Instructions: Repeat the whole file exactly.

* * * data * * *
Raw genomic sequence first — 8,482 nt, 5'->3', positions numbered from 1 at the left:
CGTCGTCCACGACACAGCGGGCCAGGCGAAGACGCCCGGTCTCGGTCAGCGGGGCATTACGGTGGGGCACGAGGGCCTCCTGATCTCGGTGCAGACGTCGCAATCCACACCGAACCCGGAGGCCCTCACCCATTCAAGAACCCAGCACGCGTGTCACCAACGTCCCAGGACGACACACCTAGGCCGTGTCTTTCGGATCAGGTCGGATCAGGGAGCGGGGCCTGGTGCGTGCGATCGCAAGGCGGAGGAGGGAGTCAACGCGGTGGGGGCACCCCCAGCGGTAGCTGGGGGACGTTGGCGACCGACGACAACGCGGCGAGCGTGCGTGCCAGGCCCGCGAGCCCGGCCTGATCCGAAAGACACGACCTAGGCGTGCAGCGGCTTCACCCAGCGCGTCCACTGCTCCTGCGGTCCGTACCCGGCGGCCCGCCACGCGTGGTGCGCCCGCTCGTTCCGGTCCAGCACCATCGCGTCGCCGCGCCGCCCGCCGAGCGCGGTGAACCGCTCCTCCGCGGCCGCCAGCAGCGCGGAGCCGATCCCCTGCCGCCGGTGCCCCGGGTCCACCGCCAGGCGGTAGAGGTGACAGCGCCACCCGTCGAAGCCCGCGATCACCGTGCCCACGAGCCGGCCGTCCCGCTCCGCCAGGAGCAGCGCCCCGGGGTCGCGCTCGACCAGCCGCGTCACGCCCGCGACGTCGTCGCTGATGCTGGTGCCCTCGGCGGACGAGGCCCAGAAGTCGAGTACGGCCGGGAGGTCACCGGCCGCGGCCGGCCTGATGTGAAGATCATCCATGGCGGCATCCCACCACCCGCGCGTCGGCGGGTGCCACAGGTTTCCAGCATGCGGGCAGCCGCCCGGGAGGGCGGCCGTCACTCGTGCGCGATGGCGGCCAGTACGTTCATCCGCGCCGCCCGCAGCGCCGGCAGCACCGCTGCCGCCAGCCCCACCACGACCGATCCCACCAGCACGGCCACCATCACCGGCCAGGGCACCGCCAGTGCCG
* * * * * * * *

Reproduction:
Raw genomic sequence first — 8,482 nt, 5'->3', positions numbered from 1 at the left:
CGTCGTCCACGACACAGCGGGCCAGGCGAAGACGCCCGGTCTCGGTCAGCGGGGCATTACGGTGGGGCACGAGGGCCTCCTGATCTCGGTGCAGACGTCGCAATCCACACCGAACCCGGAGGCCCTCACCCATTCAAGAACCCAGCACGCGTGTCACCAACGTCCCAGGACGACACACCTAGGCCGTGTCTTTCGGATCAGGTCGGATCAGGGAGCGGGGCCTGGTGCGTGCGATCGCAAGGCGGAGGAGGGAGTCAACGCGGTGGGGGCACCCCCAGCGGTAGCTGGGGGACGTTGGCGACCGACGACAACGCGGCGAGCGTGCGTGCCAGGCCCGCGAGCCCGGCCTGATCCGAAAGACACGACCTAGGCGTGCAGCGGCTTCACCCAGCGCGTCCACTGCTCCTGCGGTCCGTACCCGGCGGCCCGCCACGCGTGGTGCGCCCGCTCGTTCCGGTCCAGCACCATCGCGTCGCCGCGCCGCCCGCCGAGCGCGGTGAACCGCTCCTCCGCGGCCGCCAGCAGCGCGGAGCCGATCCCCTGCCGCCGGTGCCCCGGGTCCACCGCCAGGCGGTAGAGGTGACAGCGCCACCCGTCGAAGCCCGCGATCACCGTGCCCACGAGCCGGCCGTCCCGCTCCGCCAGGAGCAGCGCCCCGGGGTCGCGCTCGACCAGCCGCGTCACGCCCGCGACGTCGTCGCTGATGCTGGTGCCCTCGGCGGACGAGGCCCAGAAGTCGAGTACGGCCGGGAGGTCACCGGCCGCGGCCGGCCTGATGTGAAGATCATCCATGGCGGCATCCCACCACCCGCGCGTCGGCGGGTGCCACAGGTTTCCAGCATGCGGGCAGCCGCCCGGGAGGGCGGCCGTCACTCGTGCGCGATGGCGGCCAGTACGTTCATCCGCGCCGCCCGCAGCGCCGGCAGCACCGCTGCCGCCAGCCCCACCACGACCGATCCCACCAGCACGGCCACCATCACCGGCCAGGGCACCGCCAGTGCCG